Bret Stephens of the Jerusalem Post, one of our favorite columnists, writes in the Chicago Sun Times: “Peace plan on course, Bush proving critics wrong.”
“[T]he thinking of the Bush administration has been to bring the Arab world into an abrupt confrontation with reality. If, in Osama bin Laden’s analysis, the United States was a flabby power that could be cowed into retreat, then Bush’s response was to prove him wrong. Ditto with Saddam, and now, it seems, with Syria’s Bashar Assad.
“Force has not been the only element of Bush’s policy. There is also a large measure of idealism. The president wants to make democratization a cornerstone of U.S. policy in the Middle East, just as it is everywhere else.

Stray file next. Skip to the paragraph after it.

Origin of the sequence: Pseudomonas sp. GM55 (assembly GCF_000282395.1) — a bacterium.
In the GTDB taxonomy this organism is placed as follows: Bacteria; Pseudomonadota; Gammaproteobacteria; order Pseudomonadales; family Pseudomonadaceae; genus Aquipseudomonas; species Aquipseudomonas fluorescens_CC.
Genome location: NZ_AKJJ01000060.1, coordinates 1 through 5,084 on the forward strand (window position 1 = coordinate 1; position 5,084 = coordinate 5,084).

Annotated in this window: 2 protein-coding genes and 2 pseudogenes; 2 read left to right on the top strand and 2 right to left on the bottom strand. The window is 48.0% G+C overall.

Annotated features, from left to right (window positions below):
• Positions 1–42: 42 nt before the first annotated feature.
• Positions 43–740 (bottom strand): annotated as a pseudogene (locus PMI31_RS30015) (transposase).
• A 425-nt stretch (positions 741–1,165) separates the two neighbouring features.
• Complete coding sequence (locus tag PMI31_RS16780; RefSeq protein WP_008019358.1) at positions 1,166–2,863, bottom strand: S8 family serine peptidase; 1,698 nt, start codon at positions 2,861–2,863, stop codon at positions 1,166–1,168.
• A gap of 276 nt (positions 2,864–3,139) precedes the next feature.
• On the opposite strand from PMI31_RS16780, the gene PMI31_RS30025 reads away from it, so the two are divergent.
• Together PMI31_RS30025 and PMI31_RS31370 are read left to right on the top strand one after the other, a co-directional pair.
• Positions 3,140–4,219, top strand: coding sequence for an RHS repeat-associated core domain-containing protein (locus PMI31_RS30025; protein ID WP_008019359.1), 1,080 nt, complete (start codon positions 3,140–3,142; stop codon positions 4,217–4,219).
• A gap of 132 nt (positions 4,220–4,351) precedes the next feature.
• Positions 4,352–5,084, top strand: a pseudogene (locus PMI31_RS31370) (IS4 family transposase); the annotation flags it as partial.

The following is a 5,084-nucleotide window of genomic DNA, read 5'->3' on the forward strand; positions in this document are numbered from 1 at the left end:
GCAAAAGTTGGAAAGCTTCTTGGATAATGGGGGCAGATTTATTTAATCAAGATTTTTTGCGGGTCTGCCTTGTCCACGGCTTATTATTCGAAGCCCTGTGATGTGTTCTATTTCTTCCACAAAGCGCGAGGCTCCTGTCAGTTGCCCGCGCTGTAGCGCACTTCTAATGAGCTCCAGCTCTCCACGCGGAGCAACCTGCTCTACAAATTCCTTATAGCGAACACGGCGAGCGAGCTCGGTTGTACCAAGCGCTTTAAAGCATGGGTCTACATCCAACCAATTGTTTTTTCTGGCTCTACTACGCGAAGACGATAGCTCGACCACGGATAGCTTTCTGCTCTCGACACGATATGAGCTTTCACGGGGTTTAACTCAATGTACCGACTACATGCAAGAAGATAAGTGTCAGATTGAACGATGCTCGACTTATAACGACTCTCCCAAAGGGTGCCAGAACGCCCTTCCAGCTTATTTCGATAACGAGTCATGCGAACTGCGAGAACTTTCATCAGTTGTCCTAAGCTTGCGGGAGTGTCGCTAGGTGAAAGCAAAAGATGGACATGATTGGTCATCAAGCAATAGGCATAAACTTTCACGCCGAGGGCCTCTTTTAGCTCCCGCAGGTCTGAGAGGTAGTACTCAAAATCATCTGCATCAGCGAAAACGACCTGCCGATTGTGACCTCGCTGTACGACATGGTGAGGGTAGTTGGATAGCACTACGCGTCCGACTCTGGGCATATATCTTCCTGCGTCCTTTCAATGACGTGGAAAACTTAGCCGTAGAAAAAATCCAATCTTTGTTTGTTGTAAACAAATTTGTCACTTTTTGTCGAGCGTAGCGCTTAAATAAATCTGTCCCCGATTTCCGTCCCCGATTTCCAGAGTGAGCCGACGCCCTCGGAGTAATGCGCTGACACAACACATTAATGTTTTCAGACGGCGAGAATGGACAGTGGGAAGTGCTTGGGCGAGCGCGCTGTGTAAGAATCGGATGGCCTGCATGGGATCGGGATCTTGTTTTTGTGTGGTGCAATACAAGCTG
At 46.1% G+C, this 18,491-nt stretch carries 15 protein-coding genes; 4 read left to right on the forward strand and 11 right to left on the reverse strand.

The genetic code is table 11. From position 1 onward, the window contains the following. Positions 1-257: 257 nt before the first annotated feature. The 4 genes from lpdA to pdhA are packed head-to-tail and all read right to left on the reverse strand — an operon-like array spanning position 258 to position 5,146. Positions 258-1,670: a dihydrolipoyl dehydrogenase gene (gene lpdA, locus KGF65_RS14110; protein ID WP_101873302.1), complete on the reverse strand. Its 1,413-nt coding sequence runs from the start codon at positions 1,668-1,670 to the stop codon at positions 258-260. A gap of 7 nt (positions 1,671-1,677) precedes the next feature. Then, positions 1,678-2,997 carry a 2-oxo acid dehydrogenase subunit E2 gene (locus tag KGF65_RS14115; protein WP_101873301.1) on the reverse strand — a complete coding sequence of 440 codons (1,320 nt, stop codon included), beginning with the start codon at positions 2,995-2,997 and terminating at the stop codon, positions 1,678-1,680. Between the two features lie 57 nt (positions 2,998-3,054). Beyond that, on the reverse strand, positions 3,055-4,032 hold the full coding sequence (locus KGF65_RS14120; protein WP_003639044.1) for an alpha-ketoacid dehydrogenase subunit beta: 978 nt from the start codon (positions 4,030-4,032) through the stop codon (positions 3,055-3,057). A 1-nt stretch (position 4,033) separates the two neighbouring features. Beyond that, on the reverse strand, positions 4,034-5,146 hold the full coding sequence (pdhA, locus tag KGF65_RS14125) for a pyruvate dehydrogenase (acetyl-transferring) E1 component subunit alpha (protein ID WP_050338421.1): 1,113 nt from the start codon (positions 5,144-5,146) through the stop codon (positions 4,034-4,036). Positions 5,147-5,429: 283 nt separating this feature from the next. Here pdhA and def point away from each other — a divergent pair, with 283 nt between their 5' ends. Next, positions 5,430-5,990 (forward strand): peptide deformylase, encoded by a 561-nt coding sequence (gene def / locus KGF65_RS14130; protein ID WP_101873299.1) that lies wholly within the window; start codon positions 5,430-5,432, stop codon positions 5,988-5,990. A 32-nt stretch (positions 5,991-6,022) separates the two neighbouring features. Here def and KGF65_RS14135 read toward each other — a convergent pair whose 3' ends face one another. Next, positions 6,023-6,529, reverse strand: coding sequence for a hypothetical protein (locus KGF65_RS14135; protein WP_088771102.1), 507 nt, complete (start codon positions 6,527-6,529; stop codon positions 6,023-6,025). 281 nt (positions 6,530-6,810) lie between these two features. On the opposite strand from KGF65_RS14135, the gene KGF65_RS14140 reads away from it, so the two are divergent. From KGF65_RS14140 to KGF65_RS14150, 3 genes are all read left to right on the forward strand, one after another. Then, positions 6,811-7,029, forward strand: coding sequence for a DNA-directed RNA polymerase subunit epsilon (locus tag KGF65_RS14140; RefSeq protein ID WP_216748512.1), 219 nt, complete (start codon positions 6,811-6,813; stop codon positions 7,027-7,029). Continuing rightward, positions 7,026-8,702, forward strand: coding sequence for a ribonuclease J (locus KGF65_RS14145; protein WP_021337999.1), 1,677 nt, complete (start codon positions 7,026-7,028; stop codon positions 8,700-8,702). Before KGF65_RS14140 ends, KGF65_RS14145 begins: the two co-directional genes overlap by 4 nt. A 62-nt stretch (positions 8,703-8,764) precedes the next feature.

“Bush really has denied Arab radicals their strongest card; the card that really did have a large element of truth. For years, the Islamist critique of U.S. policy has been that it’s hypocritical: Supporting Israel ostensibly on account of its democratic credentials, but also supporting dictatorships such as Egypt and Saudi Arabia and, at one time, Iraq….Today this charge no longer sticks. Bush’s ‘radical’ policy toward the Middle East has at last given U.S. Middle East policy the broad consistency it formerly lacked. And it has given it a moral credibility to complement its reacquired political and military credibility.”
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